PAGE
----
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Metro Vancouver Detached Home Values Likely To Drop In Next Property Assessment

Metro Vancouver detached home values likely to drop in next property assessment

For CBC News

The real estate market in most parts of Metro Vancouver has softened over the last year and homeowners will see those changes reflected in their property assessments next spring. Outside Metro Vancouver, it’s a different picture. Home owners in the rest of the province can expect increases of five to 15 per cent for assessed values of single-family homes. And in parts of central and northern Vancouver Island, and Kitimat, home values are at least 20 per cent higher than last year. The real estate market in most parts of Metro Vancouver has softened over the last year and homeowners will see those changes reflected in their property assessments next spring.

Outside Metro Vancouver, it’s a different picture. Home owners in the rest of the province can expect increases of five to 15 per cent for assessed values of single-family homes. And in parts of central and northern Vancouver Island, and Kitimat, home values are at least 20 per cent higher than last year. “It’s a real mix in property value changes, but the market can best be summed up as showing signs of stability across most areas of the province,” said property assessor Tina Ireland. “Changes in property assessments really depend on where you live. For example, assessed values for detached single family homes in many areas of Metro Vancouver may see a softening in value, while other markets and areas of the province will see modest increases over last year’s values.”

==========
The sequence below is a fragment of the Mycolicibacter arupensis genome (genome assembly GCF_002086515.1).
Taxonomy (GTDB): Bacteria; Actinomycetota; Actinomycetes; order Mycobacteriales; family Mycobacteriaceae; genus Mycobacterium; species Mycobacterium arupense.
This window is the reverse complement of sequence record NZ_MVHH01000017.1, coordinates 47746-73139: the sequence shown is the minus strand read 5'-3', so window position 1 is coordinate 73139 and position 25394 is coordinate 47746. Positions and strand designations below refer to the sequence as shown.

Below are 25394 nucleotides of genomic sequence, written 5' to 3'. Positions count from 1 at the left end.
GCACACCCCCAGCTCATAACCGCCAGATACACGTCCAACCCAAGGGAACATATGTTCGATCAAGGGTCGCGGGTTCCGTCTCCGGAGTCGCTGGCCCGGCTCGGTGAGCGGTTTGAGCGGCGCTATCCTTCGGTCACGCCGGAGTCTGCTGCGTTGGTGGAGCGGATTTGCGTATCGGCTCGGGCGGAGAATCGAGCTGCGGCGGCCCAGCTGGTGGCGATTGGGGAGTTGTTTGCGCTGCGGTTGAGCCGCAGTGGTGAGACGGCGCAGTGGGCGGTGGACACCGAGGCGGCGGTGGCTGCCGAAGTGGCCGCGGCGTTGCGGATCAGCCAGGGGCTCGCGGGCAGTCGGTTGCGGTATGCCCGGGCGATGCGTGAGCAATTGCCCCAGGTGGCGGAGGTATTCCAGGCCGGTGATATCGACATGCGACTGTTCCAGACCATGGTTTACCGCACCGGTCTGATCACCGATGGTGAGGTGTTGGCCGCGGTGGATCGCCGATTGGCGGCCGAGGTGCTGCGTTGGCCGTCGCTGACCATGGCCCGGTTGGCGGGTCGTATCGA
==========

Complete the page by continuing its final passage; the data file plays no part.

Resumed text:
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Of note this year, B.C. Assessment says it observed a five to 10 per cent drop in prices of single-family detached homes in Vancouver, the North Shore, South Surrey, White Rock, South Delta and Richmond. Other Metro Vancouver municipalities showed stable values or modest increases, according to the independent assessment authority. In general, the rest of the province could expect increases of five to 15 per cent for assessed values of single-family homes. The exceptions were in parts of central and northern Vancouver Island, and Kitimat, which were valued at least 20 per cent higher this year.

In many part of the province, apartments and condominiums saw values jump by 10 to 20 per cent. Exceptions were in Vancouver, the North Shore and Burnaby, which were slightly less. Commercial and industrial properties were projected to see general increases of 10 to 20 per cent, with some areas of Metro Vancouver seeing values rise by up to 30 per cent. The 2019 property assessments will be based on valuations from July 1, 2018.

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